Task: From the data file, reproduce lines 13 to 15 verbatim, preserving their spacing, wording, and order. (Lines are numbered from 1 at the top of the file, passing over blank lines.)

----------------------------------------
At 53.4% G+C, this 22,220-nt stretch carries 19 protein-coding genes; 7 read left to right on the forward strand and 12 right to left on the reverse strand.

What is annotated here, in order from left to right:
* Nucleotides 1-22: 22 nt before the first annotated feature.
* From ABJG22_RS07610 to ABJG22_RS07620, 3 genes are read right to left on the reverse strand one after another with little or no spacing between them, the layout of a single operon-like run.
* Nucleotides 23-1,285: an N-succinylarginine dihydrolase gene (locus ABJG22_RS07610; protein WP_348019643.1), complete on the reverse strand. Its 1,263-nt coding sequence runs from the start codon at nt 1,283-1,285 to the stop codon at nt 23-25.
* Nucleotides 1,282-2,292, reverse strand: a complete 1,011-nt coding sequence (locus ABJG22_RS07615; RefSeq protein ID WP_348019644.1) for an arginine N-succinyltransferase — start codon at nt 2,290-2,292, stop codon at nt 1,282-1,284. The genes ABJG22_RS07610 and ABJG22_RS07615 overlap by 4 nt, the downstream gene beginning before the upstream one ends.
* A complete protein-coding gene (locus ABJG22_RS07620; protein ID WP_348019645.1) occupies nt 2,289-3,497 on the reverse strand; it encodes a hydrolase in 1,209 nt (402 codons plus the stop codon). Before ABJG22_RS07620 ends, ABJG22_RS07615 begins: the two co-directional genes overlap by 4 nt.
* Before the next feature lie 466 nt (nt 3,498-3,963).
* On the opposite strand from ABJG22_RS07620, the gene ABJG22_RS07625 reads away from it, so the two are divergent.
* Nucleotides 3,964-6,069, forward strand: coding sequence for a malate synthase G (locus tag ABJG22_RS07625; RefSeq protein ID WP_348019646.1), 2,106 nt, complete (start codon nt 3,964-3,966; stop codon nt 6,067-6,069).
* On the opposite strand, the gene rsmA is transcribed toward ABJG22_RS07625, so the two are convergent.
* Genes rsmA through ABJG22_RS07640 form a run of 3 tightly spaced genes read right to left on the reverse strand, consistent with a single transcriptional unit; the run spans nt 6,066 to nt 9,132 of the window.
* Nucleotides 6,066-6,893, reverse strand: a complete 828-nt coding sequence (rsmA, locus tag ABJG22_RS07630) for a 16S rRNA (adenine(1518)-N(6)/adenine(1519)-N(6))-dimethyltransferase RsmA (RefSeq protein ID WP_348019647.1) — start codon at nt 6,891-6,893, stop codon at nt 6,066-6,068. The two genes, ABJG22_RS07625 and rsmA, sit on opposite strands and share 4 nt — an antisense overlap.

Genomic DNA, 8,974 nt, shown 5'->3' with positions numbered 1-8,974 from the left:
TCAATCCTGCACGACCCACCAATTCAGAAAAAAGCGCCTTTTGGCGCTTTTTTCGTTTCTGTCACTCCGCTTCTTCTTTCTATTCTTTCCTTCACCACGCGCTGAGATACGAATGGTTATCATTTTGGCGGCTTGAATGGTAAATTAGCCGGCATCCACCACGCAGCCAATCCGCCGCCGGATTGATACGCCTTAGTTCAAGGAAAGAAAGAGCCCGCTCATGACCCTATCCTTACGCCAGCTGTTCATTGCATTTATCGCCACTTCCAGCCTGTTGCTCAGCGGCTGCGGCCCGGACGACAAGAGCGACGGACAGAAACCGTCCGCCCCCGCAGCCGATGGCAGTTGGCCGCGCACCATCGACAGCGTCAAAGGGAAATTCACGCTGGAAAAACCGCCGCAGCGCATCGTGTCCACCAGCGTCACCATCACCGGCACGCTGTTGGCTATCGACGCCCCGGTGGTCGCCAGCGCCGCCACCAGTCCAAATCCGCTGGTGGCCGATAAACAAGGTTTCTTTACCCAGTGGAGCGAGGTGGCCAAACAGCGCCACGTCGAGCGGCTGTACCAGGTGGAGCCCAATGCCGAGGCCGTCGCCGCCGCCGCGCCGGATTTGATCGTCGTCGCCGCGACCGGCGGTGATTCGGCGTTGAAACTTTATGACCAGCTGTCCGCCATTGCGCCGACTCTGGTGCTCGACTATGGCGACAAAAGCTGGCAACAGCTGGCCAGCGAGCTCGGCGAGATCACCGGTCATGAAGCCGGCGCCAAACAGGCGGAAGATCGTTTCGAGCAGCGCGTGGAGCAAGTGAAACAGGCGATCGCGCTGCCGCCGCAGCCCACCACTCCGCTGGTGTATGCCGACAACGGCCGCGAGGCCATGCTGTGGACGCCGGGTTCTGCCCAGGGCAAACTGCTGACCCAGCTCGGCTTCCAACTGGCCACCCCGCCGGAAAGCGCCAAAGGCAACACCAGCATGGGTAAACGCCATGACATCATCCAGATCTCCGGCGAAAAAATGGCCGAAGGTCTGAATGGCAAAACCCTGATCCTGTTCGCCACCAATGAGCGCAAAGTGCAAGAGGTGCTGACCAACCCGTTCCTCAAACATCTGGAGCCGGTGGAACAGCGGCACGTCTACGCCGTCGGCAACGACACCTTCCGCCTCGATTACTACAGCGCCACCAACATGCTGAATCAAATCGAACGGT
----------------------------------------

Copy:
* Nucleotides 6,066-6,893, reverse strand: a complete 828-nt coding sequence (rsmA, locus tag ABJG22_RS07630) for a 16S rRNA (adenine(1518)-N(6)/adenine(1519)-N(6))-dimethyltransferase RsmA (RefSeq protein ID WP_348019647.1) — start codon at nt 6,891-6,893, stop codon at nt 6,066-6,068. The two genes, ABJG22_RS07625 and rsmA, sit on opposite strands and share 4 nt — an antisense overlap.

Genomic DNA, 8,974 nt, shown 5'->3' with positions numbered 1-8,974 from the left:
TCAATCCTGCACGACCCACCAATTCAGAAAAAAGCGCCTTTTGGCGCTTTTTTCGTTTCTGTCACTCCGCTTCTTCTTTCTATTCTTTCCTTCACCACGCGCTGAGATACGAATGGTTATCATTTTGGCGGCTTGAATGGTAAATTAGCCGGCATCCACCACGCAGCCAATCCGCCGCCGGATTGATACGCCTTAGTTCAAGGAAAGAAAGAGCCCGCTCATGACCCTATCCTTACGCCAGCTGTTCATTGCATTTATCGCCACTTCCAGCCTGTTGCTCAGCGGCTGCGGCCCGGACGACAAGAGCGACGGACAGAAACCGTCCGCCCCCGCAGCCGATGGCAGTTGGCCGCGCACCATCGACAGCGTCAAAGGGAAATTCACGCTGGAAAAACCGCCGCAGCGCATCGTGTCCACCAGCGTCACCATCACCGGCACGCTGTTGGCTATCGACGCCCCGGTGGTCGCCAGCGCCGCCACCAGTCCAAATCCGCTGGTGGCCGATAAACAAGGTTTCTTTACCCAGTGGAGCGAGGTGGCCAAACAGCGCCACGTCGAGCGGCTGTACCAGGTGGAGCCCAATGCCGAGGCCGTCGCCGCCGCCGCGCCGGATTTGATCGTCGTCGCCGCGACCGGCGGTGATTCGGCGTTGAAACTTTATGACCAGCTGTCCGCCATTGCGCCGACTCTGGTGCTCGACTATGGCGACAAAAGCTGGCAACAGCTGGCCAGCGAGCTCGGCGAGATCACCGGTCATGAAGCCGGCGCCAAACAGGCGGAAGATCGTTTCGAGCAGCGCGTGGAGCAAGTGAAACAGGCGATCGCGCTGCCGCCGCAGCCCACCACTCCGCTGGTGTATGCCGACAACGGCCGCGAGGCCATGCTGTGGACGCCGGGTTCTGCCCAGGGCAAACTGCTGACCCAGCTCGGCTTCCAACTGGCCACCCCGCCGGAAAGCGCCAAAGGCAACACCAGCATGGGTAAACGCCATGACATCATCCAGATCTCCGGCGAAAAAATGGCCGAAGGTCTGAATGGCAAAACCCTGATCCTGTTCGCCACCAATGAGCGCAAAGTGCAAGAGGTGCTGACCAACCCGTTCCTCAAACATCTGGAGCCGGTGGAACAGCGGCACGTCTACGCCGTCGGCAACGACACCTTCCGCCTCGATTACTACAGCGCCACCAACATGCTGAATCAAATCGAACGGT